The study was supported by funds from the National Institutes of Health (NIH).
UCSF is a leading university dedicated to promoting health worldwide through advanced biomedical research, graduate-level education in the life sciences and health professions, and excellence in patient care.
Follow UCSF on Twitter @ucsf /@ucsfscience
Leland Kim | EurekAlert!
Innovative genetic tests for children with developmental disorders and epilepsy
11.07.2018 | Christian-Albrechts-Universität zu Kiel
Oxygen loss in the coastal Baltic Sea is “unprecedentedly severe”
05.07.2018 | European Geosciences Union
For the first time ever, scientists have determined the cosmic origin of highest-energy neutrinos. A research group led by IceCube scientist Elisa Resconi, spokesperson of the Collaborative Research Center SFB1258 at the Technical University of Munich (TUM), provides an important piece of evidence that the particles detected by the IceCube neutrino telescope at the South Pole originate from a galaxy four billion light-years away from Earth.
To rule out other origins with certainty, the team led by neutrino physicist Elisa Resconi from the Technical University of Munich and multi-wavelength...
For the first time a team of researchers have discovered two different phases of magnetic skyrmions in a single material. Physicists of the Technical Universities of Munich and Dresden and the University of Cologne can now better study and understand the properties of these magnetic structures, which are important for both basic research and applications.
Whirlpools are an everyday experience in a bath tub: When the water is drained a circular vortex is formed. Typically, such whirls are rather stable. Similar...
Physicists working with Roland Wester at the University of Innsbruck have investigated if and how chemical reactions can be influenced by targeted vibrational excitation of the reactants. They were able to demonstrate that excitation with a laser beam does not affect the efficiency of a chemical exchange reaction and that the excited molecular group acts only as a spectator in the reaction.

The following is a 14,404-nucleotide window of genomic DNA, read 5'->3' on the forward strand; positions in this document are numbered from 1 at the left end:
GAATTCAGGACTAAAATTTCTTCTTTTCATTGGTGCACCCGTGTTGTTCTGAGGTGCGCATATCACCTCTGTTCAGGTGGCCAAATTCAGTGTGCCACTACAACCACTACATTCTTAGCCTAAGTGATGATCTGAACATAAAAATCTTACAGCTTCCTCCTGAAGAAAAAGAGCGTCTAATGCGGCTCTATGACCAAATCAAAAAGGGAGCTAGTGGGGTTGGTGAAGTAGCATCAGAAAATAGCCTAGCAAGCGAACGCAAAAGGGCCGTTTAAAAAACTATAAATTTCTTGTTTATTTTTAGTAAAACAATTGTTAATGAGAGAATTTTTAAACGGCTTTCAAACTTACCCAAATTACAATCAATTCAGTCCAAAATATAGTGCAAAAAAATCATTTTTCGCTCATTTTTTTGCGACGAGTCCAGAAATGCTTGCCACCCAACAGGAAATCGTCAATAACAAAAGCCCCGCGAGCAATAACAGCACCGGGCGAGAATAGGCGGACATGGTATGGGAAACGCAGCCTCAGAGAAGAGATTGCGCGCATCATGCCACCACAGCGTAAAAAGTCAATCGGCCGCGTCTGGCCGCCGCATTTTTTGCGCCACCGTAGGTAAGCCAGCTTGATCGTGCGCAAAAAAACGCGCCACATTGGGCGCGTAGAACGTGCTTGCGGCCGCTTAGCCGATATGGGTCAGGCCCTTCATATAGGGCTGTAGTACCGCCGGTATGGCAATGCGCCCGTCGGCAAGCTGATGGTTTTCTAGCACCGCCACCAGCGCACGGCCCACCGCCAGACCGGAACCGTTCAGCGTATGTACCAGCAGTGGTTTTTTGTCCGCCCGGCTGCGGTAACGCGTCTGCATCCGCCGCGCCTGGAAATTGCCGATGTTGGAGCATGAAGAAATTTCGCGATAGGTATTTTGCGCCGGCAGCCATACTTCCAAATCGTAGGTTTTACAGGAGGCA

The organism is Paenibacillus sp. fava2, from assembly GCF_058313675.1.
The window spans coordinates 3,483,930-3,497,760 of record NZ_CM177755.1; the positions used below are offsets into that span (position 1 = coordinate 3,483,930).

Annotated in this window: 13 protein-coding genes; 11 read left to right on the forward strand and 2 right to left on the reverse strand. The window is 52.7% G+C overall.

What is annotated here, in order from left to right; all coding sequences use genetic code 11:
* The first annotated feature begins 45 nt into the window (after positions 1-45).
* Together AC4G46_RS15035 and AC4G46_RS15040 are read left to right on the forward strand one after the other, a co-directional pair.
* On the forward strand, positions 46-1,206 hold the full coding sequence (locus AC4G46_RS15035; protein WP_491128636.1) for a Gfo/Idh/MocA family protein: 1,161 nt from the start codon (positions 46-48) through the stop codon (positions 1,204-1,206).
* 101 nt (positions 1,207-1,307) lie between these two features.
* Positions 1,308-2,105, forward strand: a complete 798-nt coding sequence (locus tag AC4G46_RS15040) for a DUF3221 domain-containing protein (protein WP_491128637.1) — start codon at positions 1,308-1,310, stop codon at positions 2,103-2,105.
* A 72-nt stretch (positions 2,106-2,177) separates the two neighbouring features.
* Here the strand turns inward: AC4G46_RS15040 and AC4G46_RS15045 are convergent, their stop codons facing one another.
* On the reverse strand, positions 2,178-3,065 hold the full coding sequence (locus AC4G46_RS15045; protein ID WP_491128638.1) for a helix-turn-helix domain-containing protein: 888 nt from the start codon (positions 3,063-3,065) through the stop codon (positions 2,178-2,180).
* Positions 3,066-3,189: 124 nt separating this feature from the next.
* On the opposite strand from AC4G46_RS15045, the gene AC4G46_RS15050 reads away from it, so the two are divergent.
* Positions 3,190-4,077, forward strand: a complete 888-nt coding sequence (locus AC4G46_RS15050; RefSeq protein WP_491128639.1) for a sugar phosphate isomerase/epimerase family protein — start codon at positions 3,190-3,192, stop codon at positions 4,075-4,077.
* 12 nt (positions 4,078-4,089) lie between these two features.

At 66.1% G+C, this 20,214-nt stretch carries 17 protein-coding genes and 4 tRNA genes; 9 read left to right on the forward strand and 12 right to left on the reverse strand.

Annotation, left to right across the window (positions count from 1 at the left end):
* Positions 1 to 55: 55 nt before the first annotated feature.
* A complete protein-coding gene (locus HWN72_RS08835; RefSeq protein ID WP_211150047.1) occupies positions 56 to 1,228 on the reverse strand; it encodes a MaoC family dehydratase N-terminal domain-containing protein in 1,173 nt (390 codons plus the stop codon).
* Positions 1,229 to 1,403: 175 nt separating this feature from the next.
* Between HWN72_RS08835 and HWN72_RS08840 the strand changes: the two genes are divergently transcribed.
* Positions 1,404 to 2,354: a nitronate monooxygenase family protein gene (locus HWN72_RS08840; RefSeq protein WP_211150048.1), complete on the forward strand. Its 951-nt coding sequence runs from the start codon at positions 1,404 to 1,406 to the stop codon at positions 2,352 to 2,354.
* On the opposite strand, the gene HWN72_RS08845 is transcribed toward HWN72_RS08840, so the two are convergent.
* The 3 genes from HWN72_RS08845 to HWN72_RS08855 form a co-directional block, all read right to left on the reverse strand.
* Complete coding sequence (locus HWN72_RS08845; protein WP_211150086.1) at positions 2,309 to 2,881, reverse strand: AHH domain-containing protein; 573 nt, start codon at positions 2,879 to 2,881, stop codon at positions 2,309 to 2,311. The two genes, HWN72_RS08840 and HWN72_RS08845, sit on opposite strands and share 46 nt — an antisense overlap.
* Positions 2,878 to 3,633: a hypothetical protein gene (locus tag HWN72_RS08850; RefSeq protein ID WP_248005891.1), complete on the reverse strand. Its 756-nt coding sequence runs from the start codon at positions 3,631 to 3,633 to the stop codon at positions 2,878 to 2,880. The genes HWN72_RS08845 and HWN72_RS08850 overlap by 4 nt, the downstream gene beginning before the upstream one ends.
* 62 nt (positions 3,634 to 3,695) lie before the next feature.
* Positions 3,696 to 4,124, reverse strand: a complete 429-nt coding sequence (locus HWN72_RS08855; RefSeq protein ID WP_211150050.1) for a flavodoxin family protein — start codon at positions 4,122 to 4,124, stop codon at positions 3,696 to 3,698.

A frequently used reaction in organic chemistry is nucleophilic substitution. It plays, for example, an important role in in the synthesis of new chemical...
Optical spectroscopy allows investigating the energy structure and dynamic properties of complex quantum systems. Researchers from the University of Würzburg present two new approaches of coherent two-dimensional spectroscopy.
"Put an excitation into the system and observe how it evolves." According to physicist Professor Tobias Brixner, this is the credo of optical spectroscopy....
Ultra-short, high-intensity X-ray flashes open the door to the foundations of chemical reactions. Free-electron lasers generate these kinds of pulses, but there is a catch: the pulses vary in duration and energy. An international research team has now presented a solution: Using a ring of 16 detectors and a circularly polarized laser beam, they can determine both factors with attosecond accuracy.
Free-electron lasers (FELs) generate extremely short and intense X-ray flashes. Researchers can use these flashes to resolve structures with diameters on the...
13.07.2018 | Event News
12.07.2018 | Event News
03.07.2018 | Event News
17.07.2018 | Information Technology
17.07.2018 | Materials Sciences
17.07.2018 | Power and Electrical Engineering